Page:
Explanatory Prompt Essay

July 18, 2011
By gabsgarcia PLATINUM, Hillsborough, New Jersey
gabsgarcia PLATINUM, Hillsborough, New Jersey
37 articles 0 photos 0 comments

Favorite Quote:
Be true to yourself

“Life’s important lessons may not necessarily be taught in school.” This quote has been passed on from generation to generation. As many people refer to this quote for guidance, they learn that life lesson’s can be learned outside of school instead of in it. As this quote first begins, two important words are used. Those two words are life’s lessons. Life’s lessons can be taught by a teacher, but honestly the student will probably not listen until he or she goes through it him or herself. For example, “At first you don’t succeed, try again.” is a life lesson. A student will probably learn this either through sports or learning something new in school that he or she didn’t understand at first. A student herself named Fran has gone through this and still does. When she was in fifth grade she learned that she has a type of dyslexia and had to go to a different school to help her. Fran was very adamant about going there, but in the end she learned something about herself that she once did not see. She realized that she could do everything that her older sister could do in school and, in fact, a lot better. She learned that she could excel in things that she thought was once impossible. Fran learned that even though she has dyslexia she wasn’t going to let it control her life; instead, she learned how to live with it and enjoy the things she loved most in school.
Life’s lessons are a story within themselves. They open up new chapters in people’s lives and people want to know what will happen next, but until they turn the page and start a new chapter they won’t be able to finish the story. Tuesdays with Morrie by Mitch Albom has one of life’s greatest lessons in it, and that lesson is learning the meaning of life. Tuesdays with Morrie talks about Mitch Albom reconnecting with one of his old college professors named Morrie. Mitch learned that his old college professor is dying from Amyotrophic lateral sclerosis (ALS) and only had months left. Mitch learned of his old professor’s condition when he read an article in the Boston Globe that said, “A Professor’s Final Course: His Own Death” and knew from there he had to go and see his old professor. As the story goes on Mitch and Morrie reconnect and decide that every Tuesday from that day forward they would meet and talk about things that were bothering them. Mitch Albom and Morrie talk about a lot of things; for example, they talked about the world they lived in, about feeling sorry for themselves, the regrets they had, and the fear of death. As Morrie’s condition became more critical, Mitch knew that the time they had left would soon be ending. Morrie and Mitch spent fourteen weeks together and their last class was spent on saying their last good-bye. Morrie soon died after that with his family close by him. Mitch Albom tells his readers that before he reconnected with Morrie Schwartz he felt lost in the world. He also tells his readers that after spending those fourteen weeks with Morrie it changed him, and he realized he found his way back. “The class met on Tuesdays. No books were required. The subject was the meaning of life. It was taught from experience.” Mitch Albom relates his book to the quote, “Life’s important lessons may not be taught in school.” He proves to his readers that even though he wasn’t in college anymore, he was still learning from his old college professor.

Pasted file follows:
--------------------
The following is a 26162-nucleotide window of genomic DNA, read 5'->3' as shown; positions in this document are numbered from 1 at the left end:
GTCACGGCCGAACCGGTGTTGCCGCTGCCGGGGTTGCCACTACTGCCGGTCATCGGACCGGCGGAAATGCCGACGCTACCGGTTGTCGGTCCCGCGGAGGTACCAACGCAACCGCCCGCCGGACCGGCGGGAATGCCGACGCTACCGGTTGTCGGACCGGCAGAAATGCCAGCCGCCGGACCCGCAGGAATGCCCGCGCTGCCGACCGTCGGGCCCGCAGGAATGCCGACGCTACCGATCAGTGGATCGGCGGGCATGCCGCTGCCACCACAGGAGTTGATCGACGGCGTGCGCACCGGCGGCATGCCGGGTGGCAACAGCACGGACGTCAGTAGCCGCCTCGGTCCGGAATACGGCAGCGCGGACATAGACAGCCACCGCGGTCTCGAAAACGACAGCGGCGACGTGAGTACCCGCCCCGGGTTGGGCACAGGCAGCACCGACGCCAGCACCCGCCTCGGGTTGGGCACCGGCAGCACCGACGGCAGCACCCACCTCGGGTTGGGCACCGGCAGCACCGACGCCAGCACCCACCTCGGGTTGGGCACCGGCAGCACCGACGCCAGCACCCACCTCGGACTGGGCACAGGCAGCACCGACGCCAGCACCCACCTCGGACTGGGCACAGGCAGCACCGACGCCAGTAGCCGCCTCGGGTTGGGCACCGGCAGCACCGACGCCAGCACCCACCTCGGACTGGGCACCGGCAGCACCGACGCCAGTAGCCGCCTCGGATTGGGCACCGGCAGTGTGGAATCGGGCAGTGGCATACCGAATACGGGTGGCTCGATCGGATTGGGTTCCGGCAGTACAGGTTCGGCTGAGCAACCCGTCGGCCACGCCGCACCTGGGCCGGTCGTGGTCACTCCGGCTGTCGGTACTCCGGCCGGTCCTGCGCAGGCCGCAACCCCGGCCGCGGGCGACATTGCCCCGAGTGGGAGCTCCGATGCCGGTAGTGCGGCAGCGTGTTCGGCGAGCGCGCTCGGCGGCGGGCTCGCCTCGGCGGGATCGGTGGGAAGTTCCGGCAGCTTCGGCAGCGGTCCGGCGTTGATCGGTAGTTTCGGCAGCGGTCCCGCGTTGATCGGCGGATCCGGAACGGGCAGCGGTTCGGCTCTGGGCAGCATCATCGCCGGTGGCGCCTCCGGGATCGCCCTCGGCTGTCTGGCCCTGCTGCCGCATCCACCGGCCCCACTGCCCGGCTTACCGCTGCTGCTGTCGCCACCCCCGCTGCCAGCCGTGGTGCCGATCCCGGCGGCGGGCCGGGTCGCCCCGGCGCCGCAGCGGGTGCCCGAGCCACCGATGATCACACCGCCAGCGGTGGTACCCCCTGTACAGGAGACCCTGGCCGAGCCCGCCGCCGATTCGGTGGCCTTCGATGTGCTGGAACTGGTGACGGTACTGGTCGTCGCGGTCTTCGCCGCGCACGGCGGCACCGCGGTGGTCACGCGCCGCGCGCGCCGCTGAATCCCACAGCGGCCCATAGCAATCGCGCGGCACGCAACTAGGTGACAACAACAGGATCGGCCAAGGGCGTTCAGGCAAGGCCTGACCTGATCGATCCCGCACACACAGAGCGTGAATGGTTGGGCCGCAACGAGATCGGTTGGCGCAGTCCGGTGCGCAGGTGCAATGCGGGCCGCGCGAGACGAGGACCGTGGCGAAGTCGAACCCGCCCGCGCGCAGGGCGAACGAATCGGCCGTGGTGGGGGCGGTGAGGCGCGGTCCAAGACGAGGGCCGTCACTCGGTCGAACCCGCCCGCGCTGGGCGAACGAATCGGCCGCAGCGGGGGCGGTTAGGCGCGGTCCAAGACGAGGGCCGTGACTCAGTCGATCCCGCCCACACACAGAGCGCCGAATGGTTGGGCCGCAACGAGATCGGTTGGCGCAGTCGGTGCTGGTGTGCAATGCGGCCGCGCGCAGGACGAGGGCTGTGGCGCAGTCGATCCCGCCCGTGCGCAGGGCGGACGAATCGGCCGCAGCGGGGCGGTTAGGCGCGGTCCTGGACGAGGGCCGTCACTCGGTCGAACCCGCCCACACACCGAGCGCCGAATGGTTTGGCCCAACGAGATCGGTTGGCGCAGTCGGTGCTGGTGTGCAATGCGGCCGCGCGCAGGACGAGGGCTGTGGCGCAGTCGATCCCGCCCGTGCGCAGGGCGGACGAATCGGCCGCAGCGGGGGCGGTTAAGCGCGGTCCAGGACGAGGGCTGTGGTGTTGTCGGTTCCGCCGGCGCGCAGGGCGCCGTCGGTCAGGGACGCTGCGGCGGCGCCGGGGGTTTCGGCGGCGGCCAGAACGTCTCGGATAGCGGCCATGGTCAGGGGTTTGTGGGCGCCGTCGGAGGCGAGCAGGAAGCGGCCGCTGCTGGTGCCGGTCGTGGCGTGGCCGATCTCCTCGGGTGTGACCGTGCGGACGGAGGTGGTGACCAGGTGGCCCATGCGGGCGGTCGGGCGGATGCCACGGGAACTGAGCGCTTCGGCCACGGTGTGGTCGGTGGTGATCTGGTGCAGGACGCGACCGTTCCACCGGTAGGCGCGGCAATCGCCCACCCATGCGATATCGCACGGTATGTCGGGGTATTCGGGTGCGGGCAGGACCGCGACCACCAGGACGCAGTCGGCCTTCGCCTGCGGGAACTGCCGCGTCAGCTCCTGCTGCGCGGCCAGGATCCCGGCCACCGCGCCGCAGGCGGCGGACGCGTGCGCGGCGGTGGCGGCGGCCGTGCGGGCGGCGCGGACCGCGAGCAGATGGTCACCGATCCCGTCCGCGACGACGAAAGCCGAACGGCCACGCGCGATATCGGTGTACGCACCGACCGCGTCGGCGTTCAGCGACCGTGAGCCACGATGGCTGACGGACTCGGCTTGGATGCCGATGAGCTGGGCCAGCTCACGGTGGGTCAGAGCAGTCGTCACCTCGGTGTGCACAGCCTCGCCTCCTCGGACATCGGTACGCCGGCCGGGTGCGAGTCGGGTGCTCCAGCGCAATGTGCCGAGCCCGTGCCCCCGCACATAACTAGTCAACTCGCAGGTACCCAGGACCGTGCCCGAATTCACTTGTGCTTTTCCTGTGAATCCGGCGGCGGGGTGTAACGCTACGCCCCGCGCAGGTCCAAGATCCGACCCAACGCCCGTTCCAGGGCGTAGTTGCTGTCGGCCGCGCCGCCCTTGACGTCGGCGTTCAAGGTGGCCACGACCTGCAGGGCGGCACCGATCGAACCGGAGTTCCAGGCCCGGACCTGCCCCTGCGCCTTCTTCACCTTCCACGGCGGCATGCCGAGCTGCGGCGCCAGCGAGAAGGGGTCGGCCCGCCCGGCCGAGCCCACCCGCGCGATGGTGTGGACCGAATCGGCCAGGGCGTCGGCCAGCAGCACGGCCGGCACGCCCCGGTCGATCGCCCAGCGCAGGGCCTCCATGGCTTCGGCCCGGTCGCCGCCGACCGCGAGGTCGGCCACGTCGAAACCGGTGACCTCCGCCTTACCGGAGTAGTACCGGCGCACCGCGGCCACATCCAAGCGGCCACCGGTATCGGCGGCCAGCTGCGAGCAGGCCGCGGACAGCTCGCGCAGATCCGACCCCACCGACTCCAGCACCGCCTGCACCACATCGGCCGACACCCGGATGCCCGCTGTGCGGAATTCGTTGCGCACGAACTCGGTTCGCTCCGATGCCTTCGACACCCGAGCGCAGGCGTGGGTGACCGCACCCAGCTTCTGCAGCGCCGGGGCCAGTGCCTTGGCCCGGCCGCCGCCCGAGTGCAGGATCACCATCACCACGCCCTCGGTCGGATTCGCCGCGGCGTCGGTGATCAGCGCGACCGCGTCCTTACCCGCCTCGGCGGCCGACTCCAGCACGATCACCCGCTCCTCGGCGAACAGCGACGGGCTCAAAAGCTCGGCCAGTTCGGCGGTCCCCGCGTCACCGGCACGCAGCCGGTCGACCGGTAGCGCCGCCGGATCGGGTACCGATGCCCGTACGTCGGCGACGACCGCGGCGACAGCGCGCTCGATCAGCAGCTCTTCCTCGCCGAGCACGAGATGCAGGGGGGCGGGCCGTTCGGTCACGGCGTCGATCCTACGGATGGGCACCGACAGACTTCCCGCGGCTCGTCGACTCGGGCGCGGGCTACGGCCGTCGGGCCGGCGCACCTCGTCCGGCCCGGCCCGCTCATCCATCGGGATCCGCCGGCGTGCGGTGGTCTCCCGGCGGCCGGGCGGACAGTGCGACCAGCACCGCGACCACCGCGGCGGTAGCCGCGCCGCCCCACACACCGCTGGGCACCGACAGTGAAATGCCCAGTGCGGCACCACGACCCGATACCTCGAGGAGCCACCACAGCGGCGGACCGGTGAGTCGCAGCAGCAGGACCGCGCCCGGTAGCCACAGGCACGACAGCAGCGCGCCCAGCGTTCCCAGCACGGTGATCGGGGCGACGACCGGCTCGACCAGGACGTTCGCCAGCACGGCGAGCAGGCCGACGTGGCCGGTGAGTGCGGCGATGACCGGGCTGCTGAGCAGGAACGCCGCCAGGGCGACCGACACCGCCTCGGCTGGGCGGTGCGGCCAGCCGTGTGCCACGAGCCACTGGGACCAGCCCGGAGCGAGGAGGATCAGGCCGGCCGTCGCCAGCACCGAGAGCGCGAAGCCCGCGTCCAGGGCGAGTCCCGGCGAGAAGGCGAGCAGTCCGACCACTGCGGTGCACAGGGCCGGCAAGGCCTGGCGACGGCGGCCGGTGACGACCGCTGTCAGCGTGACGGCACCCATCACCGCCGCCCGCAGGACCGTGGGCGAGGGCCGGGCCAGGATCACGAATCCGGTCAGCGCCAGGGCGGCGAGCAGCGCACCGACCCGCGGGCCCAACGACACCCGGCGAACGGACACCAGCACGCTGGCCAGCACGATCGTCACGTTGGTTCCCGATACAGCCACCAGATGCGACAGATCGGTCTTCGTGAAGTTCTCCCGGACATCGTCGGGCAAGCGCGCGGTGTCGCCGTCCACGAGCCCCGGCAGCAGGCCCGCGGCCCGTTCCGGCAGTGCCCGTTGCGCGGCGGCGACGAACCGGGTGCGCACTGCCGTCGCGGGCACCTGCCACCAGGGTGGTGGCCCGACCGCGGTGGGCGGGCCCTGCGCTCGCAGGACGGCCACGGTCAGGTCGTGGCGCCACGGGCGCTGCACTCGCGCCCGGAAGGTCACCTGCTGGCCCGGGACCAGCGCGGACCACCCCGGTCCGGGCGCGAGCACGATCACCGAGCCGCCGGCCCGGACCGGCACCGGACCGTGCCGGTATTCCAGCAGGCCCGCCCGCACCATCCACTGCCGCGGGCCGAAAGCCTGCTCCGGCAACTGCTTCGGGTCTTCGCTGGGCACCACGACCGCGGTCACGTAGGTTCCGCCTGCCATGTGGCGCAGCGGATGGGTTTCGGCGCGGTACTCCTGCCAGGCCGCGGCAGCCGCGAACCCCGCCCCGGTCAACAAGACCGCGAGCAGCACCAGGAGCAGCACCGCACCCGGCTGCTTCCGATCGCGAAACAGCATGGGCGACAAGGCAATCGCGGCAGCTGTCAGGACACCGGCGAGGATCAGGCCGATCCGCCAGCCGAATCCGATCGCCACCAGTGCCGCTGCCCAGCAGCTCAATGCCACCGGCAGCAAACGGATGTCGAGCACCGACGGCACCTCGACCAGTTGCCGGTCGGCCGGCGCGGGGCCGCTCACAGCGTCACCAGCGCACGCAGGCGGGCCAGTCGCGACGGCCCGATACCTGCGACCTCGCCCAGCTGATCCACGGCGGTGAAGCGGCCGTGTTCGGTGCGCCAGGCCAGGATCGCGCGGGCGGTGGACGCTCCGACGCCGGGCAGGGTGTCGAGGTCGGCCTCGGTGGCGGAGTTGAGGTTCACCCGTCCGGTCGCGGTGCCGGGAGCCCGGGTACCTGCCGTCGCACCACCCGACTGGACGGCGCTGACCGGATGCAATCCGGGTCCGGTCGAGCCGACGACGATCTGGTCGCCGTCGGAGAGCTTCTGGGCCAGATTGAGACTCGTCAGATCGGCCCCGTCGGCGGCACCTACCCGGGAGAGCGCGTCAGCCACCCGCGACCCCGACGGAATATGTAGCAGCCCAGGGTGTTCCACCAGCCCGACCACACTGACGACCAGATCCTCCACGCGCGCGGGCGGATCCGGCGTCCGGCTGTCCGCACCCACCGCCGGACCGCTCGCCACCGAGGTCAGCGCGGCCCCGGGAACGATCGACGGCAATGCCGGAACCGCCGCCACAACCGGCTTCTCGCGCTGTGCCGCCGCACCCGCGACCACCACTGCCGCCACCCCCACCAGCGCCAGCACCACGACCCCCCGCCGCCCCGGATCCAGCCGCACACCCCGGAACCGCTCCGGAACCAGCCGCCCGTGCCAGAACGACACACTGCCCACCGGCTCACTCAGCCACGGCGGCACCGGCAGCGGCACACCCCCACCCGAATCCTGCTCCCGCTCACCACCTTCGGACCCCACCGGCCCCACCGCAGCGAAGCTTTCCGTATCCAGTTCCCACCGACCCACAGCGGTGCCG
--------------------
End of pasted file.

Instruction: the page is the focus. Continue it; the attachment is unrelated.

Life’s lessons are learned either through connecting with an old college professor or learning from a mistake. America’s life lesson was when the world seemed to come crashing down on September 11, 2001. It was one of the most tragic times for everyone in the United States because two planes crashed into the World Trade Center. People at first did not know what was going on. Everyone thought that when the first plane hit the tower; it was by accident, but when the second crashed they knew something worse was about to come. As this was going on, two other planes were hijacked in the same area. One of the planes hit the Pentagon while the other crashed in a field in Pennsylvania. These four planes were taken over by terrorists, and the only plane that had knowledge of what was going on tried desperately to stop it, but unfortunately the plane crashed. In the “Star Spangle Banner” the last line says that “we are the land of the free and home of the brave”; those people on that flight who tried to stop it didn’t die for nothing. They died because they wanted to prove that America was about freedom and that America was brave enough to stand up in what was right. Even though the world of the United States seemed like it was shutting down, people started to realize that the only way to get through that tough time was to become a nation again and help one another out. That’s when America turned itself around and became a nation that everyone could be proud of, especially for all the men and woman who died on that day. Life lessons can bring a nation back together from ruins or show a person the true meaning of life when all else seems to fail. Either way life’s lessons are supposed to be taught in life rather than being taught in an old dingy classroom.

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